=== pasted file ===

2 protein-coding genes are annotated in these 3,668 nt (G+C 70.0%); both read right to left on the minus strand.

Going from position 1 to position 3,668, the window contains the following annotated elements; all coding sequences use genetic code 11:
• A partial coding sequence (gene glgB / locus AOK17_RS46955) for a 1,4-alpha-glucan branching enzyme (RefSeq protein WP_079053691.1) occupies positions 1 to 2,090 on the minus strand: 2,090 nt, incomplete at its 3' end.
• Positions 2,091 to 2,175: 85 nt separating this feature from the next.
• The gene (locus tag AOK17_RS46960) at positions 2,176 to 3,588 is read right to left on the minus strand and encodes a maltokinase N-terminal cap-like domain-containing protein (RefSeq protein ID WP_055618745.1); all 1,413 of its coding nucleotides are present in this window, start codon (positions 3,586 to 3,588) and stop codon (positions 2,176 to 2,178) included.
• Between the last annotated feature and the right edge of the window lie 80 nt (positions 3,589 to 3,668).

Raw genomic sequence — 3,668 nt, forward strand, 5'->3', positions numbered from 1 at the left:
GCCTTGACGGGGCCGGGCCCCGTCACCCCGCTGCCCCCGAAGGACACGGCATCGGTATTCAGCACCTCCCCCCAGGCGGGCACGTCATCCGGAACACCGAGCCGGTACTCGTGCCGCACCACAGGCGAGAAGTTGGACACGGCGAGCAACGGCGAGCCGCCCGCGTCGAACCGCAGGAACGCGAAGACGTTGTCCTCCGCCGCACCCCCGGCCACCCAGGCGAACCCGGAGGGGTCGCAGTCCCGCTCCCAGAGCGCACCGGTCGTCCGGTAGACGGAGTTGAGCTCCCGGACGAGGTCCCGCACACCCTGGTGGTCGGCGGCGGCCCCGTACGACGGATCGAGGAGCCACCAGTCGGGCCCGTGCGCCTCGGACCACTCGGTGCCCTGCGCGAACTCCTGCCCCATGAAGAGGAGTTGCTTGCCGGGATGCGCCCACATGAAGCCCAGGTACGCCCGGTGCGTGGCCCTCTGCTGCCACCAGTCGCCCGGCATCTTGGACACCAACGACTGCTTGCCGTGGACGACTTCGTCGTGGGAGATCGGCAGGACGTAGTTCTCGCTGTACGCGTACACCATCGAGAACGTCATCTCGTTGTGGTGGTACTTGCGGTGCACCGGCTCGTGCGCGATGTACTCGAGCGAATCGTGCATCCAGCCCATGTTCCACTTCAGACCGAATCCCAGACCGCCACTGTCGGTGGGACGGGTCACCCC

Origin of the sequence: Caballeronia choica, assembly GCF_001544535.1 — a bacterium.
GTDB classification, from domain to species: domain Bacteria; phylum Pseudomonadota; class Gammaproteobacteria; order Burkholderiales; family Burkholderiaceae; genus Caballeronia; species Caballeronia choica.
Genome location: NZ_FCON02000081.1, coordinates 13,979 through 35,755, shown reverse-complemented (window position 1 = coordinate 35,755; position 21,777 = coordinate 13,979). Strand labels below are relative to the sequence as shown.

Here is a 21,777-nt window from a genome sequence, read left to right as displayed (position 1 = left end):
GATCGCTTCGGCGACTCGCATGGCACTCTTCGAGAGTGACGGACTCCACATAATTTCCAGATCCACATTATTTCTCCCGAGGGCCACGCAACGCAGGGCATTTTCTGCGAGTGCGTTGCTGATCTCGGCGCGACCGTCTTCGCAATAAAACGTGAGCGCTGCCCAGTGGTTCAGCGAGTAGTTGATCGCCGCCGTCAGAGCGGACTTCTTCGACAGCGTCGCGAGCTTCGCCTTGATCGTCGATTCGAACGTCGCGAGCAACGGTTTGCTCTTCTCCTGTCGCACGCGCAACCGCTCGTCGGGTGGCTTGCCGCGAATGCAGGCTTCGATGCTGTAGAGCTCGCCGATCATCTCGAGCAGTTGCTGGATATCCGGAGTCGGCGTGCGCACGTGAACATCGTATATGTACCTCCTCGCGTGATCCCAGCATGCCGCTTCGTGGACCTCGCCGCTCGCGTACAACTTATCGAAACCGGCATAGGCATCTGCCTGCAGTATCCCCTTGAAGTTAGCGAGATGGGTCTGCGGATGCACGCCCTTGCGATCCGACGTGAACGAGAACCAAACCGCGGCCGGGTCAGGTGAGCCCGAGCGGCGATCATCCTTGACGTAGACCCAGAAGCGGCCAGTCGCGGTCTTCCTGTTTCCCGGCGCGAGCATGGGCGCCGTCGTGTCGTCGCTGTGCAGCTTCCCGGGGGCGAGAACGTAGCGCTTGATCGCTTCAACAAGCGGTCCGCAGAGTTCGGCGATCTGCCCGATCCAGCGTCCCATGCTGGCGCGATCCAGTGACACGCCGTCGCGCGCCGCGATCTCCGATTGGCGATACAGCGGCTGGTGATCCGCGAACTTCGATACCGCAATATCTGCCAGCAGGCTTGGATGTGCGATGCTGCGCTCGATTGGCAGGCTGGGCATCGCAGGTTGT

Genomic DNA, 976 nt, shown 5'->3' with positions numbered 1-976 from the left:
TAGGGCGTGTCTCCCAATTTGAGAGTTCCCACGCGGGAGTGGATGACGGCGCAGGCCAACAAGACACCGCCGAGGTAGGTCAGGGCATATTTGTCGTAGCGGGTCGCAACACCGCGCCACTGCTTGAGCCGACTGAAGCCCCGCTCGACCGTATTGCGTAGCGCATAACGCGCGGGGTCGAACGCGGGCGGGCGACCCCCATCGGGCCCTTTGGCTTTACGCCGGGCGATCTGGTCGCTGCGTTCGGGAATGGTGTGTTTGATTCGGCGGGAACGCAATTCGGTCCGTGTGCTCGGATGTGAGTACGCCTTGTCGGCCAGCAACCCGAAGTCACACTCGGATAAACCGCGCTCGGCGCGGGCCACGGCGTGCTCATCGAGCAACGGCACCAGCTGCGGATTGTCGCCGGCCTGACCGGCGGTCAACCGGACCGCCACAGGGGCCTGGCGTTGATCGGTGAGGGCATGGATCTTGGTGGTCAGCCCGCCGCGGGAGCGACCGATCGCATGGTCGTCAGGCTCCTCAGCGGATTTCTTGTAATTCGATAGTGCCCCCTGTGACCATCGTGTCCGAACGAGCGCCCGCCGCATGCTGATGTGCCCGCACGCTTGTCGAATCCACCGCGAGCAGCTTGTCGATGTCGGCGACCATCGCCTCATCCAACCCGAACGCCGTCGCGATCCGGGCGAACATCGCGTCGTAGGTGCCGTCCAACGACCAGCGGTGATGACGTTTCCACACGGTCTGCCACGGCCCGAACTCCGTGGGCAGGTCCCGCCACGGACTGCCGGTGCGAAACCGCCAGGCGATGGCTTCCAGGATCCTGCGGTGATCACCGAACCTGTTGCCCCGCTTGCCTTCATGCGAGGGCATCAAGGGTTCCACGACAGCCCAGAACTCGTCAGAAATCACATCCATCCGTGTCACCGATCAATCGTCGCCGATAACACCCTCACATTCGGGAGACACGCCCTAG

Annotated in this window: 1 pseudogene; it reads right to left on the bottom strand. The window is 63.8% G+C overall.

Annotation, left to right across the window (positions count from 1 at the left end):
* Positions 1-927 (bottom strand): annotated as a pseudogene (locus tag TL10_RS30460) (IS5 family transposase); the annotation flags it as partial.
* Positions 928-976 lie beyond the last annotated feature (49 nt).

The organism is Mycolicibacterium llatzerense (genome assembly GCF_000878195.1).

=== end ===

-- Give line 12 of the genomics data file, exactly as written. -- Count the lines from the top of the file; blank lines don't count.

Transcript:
Here is a 21,777-nt window from a genome sequence, read left to right as displayed (position 1 = left end):